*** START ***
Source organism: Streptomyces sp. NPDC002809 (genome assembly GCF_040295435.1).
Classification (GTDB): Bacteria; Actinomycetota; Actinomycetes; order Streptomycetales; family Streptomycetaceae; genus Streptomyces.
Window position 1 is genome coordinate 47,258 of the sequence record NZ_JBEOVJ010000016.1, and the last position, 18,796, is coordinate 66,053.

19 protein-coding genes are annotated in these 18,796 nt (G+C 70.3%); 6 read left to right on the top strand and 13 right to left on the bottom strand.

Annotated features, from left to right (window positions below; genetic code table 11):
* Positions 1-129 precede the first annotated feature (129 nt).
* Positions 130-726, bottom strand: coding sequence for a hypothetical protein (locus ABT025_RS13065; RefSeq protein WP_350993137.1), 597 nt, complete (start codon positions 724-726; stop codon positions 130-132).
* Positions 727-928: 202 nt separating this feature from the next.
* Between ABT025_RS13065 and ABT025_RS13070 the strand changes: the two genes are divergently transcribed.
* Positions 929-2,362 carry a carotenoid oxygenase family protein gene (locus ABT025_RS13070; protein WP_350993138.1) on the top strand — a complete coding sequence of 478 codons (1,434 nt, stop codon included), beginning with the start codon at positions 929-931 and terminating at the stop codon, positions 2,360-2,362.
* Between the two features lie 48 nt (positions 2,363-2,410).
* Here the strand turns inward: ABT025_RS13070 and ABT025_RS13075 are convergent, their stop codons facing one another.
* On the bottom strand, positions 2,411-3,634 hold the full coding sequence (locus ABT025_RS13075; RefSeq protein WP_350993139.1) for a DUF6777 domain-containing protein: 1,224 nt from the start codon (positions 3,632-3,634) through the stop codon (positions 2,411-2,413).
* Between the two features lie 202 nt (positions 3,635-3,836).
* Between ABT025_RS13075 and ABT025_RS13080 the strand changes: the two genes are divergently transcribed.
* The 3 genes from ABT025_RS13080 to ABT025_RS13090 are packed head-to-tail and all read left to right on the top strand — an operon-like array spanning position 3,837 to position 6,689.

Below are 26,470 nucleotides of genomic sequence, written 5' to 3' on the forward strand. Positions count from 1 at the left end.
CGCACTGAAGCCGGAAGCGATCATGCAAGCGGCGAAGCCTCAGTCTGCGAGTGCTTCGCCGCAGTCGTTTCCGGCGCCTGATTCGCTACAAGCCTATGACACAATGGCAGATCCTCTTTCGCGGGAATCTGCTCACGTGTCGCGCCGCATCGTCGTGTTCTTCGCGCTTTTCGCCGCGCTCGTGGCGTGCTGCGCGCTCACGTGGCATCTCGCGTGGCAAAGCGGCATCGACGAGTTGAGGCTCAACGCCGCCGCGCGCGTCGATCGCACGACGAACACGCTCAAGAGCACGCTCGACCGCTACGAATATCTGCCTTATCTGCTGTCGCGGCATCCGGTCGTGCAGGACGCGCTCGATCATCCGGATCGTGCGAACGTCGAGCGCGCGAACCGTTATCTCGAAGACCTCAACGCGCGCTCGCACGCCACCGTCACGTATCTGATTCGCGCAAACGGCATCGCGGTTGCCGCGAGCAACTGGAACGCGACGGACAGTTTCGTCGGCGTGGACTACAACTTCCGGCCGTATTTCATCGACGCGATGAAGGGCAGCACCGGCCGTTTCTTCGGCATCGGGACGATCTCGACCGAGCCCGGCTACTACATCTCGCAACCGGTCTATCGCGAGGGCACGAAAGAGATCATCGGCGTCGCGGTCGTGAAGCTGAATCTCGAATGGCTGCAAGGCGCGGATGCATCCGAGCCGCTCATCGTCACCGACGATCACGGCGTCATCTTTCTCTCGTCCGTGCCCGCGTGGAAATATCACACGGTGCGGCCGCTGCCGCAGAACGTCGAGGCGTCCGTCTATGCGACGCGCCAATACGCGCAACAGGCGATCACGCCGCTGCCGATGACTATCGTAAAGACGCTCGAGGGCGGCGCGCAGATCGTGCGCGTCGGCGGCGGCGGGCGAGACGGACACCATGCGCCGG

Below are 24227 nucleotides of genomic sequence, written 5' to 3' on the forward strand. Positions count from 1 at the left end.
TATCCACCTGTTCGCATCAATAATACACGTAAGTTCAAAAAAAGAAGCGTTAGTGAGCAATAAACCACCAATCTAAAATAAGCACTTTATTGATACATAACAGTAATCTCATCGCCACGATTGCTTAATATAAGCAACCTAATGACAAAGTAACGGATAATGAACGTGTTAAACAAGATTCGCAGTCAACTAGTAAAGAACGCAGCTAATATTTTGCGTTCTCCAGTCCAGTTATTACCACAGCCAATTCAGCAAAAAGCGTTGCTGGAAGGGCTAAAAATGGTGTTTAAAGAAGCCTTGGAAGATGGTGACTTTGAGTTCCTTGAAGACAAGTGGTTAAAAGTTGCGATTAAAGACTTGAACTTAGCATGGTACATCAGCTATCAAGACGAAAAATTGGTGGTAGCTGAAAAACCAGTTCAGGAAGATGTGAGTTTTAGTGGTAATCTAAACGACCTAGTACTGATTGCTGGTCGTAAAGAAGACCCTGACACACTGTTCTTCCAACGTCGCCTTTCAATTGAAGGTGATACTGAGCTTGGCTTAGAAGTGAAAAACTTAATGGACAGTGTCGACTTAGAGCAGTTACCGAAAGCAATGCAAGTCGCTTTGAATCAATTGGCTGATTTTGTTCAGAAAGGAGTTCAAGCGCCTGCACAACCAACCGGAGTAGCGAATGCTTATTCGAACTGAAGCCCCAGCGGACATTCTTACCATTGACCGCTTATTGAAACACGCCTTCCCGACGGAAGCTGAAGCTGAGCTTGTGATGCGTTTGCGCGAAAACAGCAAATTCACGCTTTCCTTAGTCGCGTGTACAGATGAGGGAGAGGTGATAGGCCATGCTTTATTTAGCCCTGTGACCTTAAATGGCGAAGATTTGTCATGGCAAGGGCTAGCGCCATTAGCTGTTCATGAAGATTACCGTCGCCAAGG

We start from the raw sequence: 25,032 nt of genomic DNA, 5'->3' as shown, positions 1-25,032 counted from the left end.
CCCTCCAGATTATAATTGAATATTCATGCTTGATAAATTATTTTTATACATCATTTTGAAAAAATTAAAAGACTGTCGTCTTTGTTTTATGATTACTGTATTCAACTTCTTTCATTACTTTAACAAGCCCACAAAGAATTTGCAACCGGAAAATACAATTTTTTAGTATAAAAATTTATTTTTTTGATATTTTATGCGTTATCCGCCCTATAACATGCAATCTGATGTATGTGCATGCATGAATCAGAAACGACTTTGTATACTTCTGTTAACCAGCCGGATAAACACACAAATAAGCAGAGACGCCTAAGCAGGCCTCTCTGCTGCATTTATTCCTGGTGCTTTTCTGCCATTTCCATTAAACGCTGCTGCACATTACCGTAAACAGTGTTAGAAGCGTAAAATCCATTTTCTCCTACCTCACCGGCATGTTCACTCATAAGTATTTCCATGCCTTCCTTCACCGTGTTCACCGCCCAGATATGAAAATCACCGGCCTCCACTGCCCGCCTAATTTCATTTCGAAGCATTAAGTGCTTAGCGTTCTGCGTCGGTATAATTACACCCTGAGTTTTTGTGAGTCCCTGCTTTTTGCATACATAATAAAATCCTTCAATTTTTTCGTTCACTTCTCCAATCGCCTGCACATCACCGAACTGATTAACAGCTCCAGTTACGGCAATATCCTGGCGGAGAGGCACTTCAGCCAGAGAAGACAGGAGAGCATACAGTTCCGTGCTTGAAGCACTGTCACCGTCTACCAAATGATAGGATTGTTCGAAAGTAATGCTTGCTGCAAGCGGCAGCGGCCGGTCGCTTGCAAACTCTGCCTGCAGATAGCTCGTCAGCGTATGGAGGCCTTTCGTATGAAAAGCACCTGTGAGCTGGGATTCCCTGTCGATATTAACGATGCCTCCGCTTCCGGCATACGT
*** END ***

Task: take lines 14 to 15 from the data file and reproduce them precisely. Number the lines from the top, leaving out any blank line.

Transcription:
* Between the two features lie 202 nt (positions 3,635-3,836).
* Between ABT025_RS13075 and ABT025_RS13080 the strand changes: the two genes are divergently transcribed.